• Maddy Padgett

How To Doctor Your Taxes

I cannot vouch for all medical students, but from my experience we don’t really have the best reputation at university for being the most financially competent kids on the block. Therefore, when I got the chance to attend a talk by Dr Kevon Parmesar on everything he wished he’d known about managing his finances before he became a doctor; I couldn’t help but feel that this kind of talk was somewhat overdue. A talk that is even more pertinent when you consider that over the 10 years some doctors pay has dropped 30% and there is the increasing cost of medical school. It is clear now, more than ever, that doctors, both present and future, need to be more financially skilled.

I have to admit that I went in expecting to be largely talked down to by a man who used fancy financial jargon to make the mysterious world of money even more alienating to those of us not already in the know. However, this was not the case at all and his talk really surprised me. Dr Parmesar was so down to earth and having been a medical student himself not so long ago knew exactly what sort of questions we would have, and more importantly, what advice we actually needed.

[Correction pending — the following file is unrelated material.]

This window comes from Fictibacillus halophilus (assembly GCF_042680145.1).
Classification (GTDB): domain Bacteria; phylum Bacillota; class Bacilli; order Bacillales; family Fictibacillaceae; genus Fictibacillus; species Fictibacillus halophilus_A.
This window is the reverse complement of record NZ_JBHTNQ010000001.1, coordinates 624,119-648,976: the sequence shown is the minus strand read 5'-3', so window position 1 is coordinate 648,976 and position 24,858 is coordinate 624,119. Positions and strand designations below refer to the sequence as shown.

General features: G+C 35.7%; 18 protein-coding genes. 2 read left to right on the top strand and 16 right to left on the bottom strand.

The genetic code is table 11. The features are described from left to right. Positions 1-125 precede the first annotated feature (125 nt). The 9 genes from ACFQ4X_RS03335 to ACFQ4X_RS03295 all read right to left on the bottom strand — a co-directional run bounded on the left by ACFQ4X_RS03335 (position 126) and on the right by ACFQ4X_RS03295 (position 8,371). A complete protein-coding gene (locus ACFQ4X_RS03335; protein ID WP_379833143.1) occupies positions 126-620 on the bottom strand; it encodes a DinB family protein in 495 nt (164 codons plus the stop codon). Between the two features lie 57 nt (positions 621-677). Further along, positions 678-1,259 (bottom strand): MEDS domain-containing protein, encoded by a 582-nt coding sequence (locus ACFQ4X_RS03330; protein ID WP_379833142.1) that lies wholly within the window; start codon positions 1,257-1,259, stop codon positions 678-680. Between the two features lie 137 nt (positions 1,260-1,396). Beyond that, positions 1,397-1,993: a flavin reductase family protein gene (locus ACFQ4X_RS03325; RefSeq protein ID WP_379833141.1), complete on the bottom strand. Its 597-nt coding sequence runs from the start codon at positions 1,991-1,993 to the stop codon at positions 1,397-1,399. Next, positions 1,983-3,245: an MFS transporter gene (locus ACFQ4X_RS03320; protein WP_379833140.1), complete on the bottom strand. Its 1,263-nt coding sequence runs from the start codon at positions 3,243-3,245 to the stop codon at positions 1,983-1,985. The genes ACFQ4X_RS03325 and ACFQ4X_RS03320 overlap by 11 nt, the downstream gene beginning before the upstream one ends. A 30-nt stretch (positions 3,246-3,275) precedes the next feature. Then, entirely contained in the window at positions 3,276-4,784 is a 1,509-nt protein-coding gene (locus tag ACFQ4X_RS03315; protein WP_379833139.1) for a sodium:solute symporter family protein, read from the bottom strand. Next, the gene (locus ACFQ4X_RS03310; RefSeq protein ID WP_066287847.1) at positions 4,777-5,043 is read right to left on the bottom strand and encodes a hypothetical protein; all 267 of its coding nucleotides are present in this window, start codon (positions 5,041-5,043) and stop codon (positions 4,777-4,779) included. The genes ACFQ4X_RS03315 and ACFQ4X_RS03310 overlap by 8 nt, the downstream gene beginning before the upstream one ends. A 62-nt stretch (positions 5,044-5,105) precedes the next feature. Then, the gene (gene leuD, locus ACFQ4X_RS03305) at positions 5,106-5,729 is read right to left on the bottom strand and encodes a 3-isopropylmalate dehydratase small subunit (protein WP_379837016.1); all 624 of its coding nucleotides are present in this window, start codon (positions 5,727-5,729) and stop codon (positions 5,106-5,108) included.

Kevon had three steps for us to focus on. 1) Optimising our income. 2) Optimising our expenses. And lastly, 3) Optimising growth and assets. Those three things might sound simple enough to some people but to me they were overwhelming and quite frankly a bit scary. As all good doctors do, Kevon broke down these daunting topics into conquerable chucks for us to digest. He added in his own advice tailored specifically to university students like suggesting having Depop or Etsy shops that we can run from our halls as a bit of passive income on the side. He even debunked the mysteries of the many different types of ISA, something that I personally have been trying, unsuccessfully, to wrap my head round for years.

He didn’t just stop with what we can be doing now to help ourselves be fiscally efficient machines, he let us into loop on maximising our salaries as F1s and F2s as well. I am quite pleased with what I learnt about wage supplements for hard to fill specialties and where to look for locum shifts with higher pay rates but the one piece of knowledge that I truly think I will be trying to share with every medical student I know is that we can get tax relief on expenses that are necessary for our job as a junior doctor. Royal college exams, GMC registration fees, stethoscopes even. And that’s just to name a few. Brilliant news in my eyes!

Dr Parmesar's whole vibe put me at ease, which is an absolute task when you’re talking about money. It can be an awkward one. He was so candid and realistic, making everything he was teaching us about feel almost obvious. I left the session in a pleasant haze of financial savvy. I genuinely did not expect to ever leave a zoom call feeling like a boss-ass money literate woman.

If you missed the talk there is a recorded version still up on the TOOLS TO: TALK Facebook page or everything Kevon talked about can be read on his brilliant website https://www.juniordoctorfinance.co.uk/ - I don’t say this a lot, but I would totally recommend!